Implementing Coinbase Connect (OAuth2) in Node

This post includes the use of Node.js, Express, PassportJS, Coinbase, and the passport-coinbase-oauth2 Strategy

Last week we discussed utilizing React and PapaParse to import a CSV of crypto trading data into a Rails backend. This week, we’ll go in a different direction and learn how to connect to Coinbase using Coinbase Connect and a Node.js backend. This method (rather than the API) should be used when you’re building an application for others to login. I ended up making this all work within React, but have decided to move forward with a Node.js backend for this Crypto app. I have used MongoDB to store user data, but we don’t go over that in this tutorial. This tutorial assumes basic knowledge of Javascript, Express, NodeJS but I will walk you through them at a basic level.

Creating our App

Within this index.js file, we want to require our express library, create our first express application, and have our application listen on a certain port. Once we have these very basics complete, we can begin setting our routes and getting familiar with Coinbase Connect.

Coinbase Connect

Let’s install the necessary libraries by running “npm install --save passport passport-coinbase-oauth2 coinbase”. This will install the three necessary libraries and strategies. Let’s now require these libraries in our application, and then use our new strategy…

Before continuing further, make sure to create a Coinbase OAuth2 application here and get a ClientID and Client Secret. We will be creating a redirect route for: http://localhost:3000/auth/coinbase/callback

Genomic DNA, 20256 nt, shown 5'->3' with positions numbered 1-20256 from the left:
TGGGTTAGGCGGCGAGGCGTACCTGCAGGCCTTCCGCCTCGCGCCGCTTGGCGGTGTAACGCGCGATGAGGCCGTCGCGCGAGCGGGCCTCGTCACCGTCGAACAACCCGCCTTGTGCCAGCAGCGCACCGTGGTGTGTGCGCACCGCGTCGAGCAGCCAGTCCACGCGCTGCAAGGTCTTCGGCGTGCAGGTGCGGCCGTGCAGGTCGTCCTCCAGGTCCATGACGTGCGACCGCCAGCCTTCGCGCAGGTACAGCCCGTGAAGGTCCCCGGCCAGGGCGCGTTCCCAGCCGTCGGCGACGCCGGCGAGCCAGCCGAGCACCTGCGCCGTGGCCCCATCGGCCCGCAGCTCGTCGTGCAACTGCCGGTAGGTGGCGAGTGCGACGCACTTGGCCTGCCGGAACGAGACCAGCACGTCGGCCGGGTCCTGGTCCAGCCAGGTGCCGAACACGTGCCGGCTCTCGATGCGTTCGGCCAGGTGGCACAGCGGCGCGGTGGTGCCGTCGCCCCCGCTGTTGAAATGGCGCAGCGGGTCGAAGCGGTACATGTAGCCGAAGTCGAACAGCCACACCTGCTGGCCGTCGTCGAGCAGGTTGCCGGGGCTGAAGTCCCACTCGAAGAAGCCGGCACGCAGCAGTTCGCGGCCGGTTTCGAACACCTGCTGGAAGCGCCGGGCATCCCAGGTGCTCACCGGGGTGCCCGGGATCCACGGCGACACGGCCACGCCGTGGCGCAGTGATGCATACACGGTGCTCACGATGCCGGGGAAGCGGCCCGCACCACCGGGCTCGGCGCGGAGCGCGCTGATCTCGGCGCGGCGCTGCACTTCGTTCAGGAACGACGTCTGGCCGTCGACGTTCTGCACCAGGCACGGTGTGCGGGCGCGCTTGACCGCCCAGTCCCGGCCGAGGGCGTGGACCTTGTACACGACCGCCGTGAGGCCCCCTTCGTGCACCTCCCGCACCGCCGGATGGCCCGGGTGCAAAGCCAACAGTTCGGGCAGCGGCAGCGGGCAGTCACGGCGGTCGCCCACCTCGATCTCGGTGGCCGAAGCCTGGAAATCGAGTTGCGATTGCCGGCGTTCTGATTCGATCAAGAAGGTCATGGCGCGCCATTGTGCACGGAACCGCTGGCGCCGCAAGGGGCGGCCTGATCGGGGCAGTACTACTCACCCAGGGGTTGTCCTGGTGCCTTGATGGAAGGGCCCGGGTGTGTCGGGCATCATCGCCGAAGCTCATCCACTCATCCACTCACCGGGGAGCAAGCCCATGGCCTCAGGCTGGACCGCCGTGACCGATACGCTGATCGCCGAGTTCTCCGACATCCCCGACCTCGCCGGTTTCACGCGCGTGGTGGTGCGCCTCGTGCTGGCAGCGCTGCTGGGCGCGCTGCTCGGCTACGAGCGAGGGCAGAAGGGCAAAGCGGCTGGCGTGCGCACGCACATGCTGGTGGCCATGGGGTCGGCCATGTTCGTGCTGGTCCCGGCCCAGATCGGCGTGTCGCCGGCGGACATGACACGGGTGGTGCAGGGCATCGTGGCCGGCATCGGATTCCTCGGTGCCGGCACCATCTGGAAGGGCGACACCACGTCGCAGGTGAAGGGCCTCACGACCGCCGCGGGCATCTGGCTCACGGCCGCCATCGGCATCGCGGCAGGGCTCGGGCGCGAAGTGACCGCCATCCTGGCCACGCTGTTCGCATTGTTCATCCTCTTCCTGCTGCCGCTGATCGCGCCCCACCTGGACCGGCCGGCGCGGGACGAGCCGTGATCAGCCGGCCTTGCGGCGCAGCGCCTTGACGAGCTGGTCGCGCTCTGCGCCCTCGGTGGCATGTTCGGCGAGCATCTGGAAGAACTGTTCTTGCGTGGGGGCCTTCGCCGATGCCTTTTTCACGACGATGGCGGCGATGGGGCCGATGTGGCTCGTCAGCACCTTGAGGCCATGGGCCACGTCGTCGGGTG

Now that we have our ClientID and Client Secret, we will create a separate keys.js file that we can add to .git.ignore if we are uploading our project. We don’t want our private keys out in the wild!

Coinbase Strategy

The arguments quickly filled up! We want to pass our ClientID and ClientSecret so Coinbase’s servers know that we are correctly requesting data, we will set our callback URL in the application in the next step, but notice how it matches what we set in Coinbase OAuth2. The next three are standard values, a list of scopes can be found here, and I am still trying to figure out how to call all accounts and not just a single crypto account. I will post an update when I figure this out.

**UPDATE** You don’t have to put the scope and account here — it should be put in the get route as you can see in the image below (explained in the next section):

In the next argument, we can just console log the outputs to ensure we are correctly connecting with the server.

Handling Routes

Testing OAuth2

If you’re looking to save users or user data, you’re going to want to add some code in the Coinbase strategy where we put the console log.

Conclusion